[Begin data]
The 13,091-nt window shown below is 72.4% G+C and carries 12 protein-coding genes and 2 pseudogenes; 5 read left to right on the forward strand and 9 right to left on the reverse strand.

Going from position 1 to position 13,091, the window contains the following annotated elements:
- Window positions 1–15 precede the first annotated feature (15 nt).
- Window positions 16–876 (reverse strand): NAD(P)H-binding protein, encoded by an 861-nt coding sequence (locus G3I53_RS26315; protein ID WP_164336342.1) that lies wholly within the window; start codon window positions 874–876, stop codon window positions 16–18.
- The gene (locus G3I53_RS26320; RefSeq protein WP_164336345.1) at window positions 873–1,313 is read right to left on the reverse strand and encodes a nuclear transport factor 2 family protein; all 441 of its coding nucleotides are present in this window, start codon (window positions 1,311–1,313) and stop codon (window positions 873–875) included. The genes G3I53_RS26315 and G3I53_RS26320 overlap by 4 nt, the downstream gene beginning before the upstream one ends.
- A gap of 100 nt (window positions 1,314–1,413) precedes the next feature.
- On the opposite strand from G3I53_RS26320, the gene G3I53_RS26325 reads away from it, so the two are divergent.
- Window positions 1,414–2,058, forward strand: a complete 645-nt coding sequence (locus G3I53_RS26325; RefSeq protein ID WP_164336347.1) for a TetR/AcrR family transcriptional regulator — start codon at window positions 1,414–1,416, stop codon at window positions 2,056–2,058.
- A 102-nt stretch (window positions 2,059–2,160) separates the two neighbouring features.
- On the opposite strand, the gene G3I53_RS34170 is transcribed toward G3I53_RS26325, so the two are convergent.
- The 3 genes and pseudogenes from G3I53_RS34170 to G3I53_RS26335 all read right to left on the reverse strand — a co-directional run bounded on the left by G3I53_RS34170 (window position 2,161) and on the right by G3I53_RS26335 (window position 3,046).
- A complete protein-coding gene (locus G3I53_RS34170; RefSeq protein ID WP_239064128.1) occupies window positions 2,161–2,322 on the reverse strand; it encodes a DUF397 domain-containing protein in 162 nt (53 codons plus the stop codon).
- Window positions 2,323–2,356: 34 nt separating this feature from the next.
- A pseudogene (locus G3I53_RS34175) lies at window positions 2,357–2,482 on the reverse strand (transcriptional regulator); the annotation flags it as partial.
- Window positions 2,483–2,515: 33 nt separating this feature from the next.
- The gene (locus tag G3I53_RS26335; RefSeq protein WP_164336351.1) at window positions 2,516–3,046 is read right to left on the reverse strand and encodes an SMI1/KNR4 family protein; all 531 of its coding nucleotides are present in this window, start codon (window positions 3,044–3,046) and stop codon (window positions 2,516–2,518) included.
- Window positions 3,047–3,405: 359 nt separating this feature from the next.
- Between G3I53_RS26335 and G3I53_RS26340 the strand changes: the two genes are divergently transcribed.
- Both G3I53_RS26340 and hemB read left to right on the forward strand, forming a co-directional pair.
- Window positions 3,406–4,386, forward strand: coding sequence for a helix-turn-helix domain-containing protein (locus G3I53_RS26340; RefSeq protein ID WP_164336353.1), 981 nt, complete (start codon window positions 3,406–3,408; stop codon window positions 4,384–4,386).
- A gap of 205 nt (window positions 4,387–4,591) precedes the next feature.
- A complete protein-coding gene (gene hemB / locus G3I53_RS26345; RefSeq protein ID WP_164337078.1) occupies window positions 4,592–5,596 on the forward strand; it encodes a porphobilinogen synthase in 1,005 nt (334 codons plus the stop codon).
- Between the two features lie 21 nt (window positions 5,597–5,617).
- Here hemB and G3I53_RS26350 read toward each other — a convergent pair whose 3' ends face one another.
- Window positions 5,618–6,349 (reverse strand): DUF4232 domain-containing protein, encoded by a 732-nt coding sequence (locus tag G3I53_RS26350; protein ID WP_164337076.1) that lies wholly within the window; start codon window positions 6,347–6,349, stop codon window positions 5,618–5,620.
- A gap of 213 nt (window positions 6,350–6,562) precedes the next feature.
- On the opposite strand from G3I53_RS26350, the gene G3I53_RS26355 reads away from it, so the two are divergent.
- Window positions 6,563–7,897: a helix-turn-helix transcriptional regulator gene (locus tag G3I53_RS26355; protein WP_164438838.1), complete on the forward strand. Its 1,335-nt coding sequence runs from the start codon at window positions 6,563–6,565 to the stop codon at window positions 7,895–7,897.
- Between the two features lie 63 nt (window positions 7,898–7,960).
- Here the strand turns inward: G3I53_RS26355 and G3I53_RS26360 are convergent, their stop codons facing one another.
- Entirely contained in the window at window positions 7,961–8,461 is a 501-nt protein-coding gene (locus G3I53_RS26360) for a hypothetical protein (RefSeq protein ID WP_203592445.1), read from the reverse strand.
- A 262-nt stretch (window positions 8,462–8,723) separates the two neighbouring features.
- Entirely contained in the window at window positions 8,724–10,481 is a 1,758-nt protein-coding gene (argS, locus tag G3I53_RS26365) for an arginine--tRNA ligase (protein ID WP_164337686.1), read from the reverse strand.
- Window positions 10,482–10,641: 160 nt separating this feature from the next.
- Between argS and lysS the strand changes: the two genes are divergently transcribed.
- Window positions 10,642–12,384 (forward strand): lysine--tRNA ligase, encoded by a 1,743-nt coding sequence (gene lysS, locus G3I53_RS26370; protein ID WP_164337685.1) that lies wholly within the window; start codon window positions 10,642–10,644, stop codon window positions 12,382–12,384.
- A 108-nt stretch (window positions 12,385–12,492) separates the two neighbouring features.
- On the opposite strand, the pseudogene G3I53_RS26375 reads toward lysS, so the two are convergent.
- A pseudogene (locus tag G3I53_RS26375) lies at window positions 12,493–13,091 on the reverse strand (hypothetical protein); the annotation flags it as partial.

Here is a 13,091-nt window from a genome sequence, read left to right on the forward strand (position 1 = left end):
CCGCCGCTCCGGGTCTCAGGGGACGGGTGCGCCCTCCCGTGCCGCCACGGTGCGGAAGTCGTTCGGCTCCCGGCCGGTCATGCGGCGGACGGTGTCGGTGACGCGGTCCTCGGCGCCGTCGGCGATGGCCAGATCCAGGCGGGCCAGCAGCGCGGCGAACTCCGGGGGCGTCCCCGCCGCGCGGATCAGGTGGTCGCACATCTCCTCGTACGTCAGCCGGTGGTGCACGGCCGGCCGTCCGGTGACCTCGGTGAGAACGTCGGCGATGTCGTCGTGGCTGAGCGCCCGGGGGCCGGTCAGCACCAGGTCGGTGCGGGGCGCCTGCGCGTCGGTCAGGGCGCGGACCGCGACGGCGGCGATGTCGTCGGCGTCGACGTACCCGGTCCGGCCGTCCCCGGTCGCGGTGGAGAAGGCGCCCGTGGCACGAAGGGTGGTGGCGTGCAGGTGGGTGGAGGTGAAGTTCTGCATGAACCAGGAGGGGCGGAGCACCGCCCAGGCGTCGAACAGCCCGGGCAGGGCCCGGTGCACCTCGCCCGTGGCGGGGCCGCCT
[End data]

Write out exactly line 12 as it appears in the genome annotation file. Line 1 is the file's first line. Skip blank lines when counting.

- A complete protein-coding gene (locus G3I53_RS34170; RefSeq protein ID WP_239064128.1) occupies window positions 2,161–2,322 on the reverse strand; it encodes a DUF397 domain-containing protein in 162 nt (53 codons plus the stop codon).